The truth is that these days, a good chunk of mail these days is transferred over the open internet in a secure fashion. Mail clients communicate over SSL secured POP/IMAP for retrieving and filing mail and SSL encrypted SMTP for sending mail. Moreover, when an SMTP server receives mail from an email client, it will often use SSL when delivering it to the destination mail server. If email makes more hops that that, then they usually take place within the networks of the originating or receiving organizations, not the wild internet.

Even so, I still wouldn't consider email to be secure though. While most people operating mail servers probably have the option for SSL enabled to secure the sending and receiving of messages, most will probably also receive and send mail from remote machines that aren't using SSL (or don't have trusted certificates), so you can't really be sure that someone in the chain between you and the sender or recipient hasn't exposed the mail to relatively unsophisticated snooping.

And then there is the fact that when it is sitting on a mailserver, it is like a postcard in a mailroom. Your mailbox has a lock on it, but that is no guarantee that someone with access to the backside of all the boxes can't/won't read it without detection.
posted by Good Brain at 7:20 PM on July 30, 2014 [1 favorite]

The simplest answer is that emails are not encrypted when they're passed from server to server (unless you encrypted it yourself and your recipient will decrypt it), so it would be easy to read it at any of the points it passes through.

This is in contrast to something like Skype, where the messages are always encrypted before being sent and automatically decrypted on the receiving end. This doesn't mean that Skype is completely secure, but for someone to illicitly read your Skype messages they would need to find and exploit some kind of flaw or weakness in Skype or would need Microsoft's cooperation.
posted by duoshao at 7:22 PM on July 30, 2014

STARTTLS is a method of encrypting both server-to-server and client-to-server SMTP traffic. I don't know how pervasive its use is but its application to SMTP was standardized twelve years ago.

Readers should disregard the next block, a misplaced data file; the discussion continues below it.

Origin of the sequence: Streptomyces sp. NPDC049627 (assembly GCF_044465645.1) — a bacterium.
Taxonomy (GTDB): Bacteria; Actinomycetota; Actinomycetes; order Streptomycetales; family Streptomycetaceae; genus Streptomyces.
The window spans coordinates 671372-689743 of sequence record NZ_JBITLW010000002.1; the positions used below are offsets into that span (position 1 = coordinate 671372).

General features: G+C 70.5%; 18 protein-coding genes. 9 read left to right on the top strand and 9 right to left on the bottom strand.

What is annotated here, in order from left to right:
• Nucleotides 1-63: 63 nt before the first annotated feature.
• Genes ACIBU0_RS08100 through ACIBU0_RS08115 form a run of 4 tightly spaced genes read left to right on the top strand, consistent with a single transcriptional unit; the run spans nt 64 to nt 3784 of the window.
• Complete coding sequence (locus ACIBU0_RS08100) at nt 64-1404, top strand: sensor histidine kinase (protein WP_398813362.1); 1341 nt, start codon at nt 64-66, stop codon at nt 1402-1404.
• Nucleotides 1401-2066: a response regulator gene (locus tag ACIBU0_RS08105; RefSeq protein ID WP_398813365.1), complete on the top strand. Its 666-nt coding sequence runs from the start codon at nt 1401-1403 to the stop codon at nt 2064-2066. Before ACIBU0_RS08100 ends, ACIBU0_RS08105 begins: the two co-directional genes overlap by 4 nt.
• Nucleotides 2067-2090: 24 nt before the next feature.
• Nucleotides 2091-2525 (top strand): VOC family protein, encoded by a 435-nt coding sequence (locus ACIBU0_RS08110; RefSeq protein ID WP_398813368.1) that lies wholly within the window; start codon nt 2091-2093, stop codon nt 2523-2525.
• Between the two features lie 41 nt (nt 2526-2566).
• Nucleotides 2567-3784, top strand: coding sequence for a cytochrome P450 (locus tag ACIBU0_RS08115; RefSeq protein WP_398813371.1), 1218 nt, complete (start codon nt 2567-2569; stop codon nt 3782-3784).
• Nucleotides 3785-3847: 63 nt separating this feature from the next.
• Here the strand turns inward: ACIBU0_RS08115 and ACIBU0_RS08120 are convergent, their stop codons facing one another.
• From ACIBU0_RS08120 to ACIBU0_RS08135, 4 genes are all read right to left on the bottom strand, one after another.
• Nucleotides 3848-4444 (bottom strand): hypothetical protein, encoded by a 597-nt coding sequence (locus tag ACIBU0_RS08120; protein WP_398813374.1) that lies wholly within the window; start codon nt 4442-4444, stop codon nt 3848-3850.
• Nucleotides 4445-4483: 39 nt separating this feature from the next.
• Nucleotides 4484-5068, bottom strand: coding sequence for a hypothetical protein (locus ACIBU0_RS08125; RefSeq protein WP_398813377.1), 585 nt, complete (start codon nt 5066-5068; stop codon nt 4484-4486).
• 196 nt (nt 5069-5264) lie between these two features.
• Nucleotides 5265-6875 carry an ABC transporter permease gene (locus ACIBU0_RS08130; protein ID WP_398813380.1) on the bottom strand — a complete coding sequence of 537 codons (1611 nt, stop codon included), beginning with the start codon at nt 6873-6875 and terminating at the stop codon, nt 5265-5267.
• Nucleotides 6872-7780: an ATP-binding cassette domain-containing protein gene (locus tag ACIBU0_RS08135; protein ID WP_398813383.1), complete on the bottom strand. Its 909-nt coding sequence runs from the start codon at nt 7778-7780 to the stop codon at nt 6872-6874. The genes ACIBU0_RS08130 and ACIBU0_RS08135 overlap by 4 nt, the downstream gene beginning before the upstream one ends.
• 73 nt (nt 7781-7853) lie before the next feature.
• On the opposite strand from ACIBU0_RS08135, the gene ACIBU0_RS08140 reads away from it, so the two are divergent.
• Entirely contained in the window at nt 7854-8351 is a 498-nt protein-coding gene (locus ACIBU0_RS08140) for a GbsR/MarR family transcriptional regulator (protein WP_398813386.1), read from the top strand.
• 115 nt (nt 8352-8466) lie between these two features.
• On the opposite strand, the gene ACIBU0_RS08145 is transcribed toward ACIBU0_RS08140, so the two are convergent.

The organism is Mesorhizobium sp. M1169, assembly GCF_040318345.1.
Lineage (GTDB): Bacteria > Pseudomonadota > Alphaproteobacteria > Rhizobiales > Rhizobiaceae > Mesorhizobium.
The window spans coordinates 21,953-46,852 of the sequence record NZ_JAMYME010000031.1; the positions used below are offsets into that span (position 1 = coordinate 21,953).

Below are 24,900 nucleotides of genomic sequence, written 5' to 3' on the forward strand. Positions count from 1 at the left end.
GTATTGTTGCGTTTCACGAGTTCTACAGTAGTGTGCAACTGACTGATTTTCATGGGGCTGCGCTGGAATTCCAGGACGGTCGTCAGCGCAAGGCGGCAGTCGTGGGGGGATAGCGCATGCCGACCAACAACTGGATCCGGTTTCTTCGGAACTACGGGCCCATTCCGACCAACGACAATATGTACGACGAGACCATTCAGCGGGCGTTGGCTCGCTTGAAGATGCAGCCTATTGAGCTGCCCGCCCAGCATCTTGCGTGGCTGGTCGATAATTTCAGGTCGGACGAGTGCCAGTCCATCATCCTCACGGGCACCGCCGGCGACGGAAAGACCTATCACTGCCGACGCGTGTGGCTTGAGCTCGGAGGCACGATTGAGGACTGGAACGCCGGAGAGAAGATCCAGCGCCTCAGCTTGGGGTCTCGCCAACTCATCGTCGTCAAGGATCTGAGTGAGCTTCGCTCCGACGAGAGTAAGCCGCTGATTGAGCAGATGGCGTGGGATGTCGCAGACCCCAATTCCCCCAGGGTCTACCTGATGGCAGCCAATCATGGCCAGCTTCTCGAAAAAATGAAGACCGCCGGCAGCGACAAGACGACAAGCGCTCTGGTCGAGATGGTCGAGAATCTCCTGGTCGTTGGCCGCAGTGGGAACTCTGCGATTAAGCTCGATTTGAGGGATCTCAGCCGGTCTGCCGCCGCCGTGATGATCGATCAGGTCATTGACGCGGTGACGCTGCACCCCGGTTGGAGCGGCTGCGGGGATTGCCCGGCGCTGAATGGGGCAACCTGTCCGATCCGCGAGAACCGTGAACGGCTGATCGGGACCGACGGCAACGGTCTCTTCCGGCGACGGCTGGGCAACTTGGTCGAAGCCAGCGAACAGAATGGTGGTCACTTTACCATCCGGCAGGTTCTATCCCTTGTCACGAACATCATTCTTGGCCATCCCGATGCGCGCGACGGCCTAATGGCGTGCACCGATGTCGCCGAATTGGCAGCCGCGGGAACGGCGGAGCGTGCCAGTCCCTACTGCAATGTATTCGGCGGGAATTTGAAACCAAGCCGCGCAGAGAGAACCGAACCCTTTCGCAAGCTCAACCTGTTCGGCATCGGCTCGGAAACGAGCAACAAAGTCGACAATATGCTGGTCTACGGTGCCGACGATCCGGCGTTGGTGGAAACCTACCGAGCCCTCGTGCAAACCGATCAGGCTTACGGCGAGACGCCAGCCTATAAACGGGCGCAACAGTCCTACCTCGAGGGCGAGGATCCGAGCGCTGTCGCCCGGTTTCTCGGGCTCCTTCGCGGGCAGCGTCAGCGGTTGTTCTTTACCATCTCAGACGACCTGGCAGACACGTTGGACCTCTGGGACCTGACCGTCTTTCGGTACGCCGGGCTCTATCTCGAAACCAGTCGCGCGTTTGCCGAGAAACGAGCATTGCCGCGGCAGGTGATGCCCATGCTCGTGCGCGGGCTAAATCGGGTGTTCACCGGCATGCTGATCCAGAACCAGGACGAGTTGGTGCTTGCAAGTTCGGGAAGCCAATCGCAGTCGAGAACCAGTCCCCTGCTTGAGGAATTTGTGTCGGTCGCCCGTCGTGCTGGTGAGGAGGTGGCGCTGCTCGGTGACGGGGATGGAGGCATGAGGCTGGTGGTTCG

posted by XMLicious at 8:06 PM on July 30, 2014

The SMTP protocol was first apparently proposed in 1982 and has only seen minor revisions ever since. It supports neither encryption or server authentication. On top of that, any email can "lie" about who sent it, and the only defende we have against this spoofing is laughable spam traps .
posted by Yowser at 1:31 AM on July 31, 2014

As far as I can tell that's completely incorrect. Both cryptographic signatures and encryption of the message contents appear to have been standardized in 1995, but of course no one bothers; a guy I worked with loved to evade security requirements to encrypt email by setting up an encrypted VPN between the servers involved and claiming that was equivalent to encrypted email. Browsing through the configuration of some mail server packages I've come across settings to enable the server cryptographically signing messages on top of the sender's signature too as it relays, but I don't know whether that's standard-based.

The core SMTP standard hasn't changed much because it was well-designed and properly decoupled from everything else. That's why, for example, you can have POP or IMAP or whatever you want as a standard for mailboxes and changing that doesn't break anything having to do with the transfer of the mail messages themselves.
posted by XMLicious at 3:43 PM on July 31, 2014

Response by poster: Y'all, these answers were all super helpful! Thank you!
posted by schooley at 6:01 AM on August 6, 2014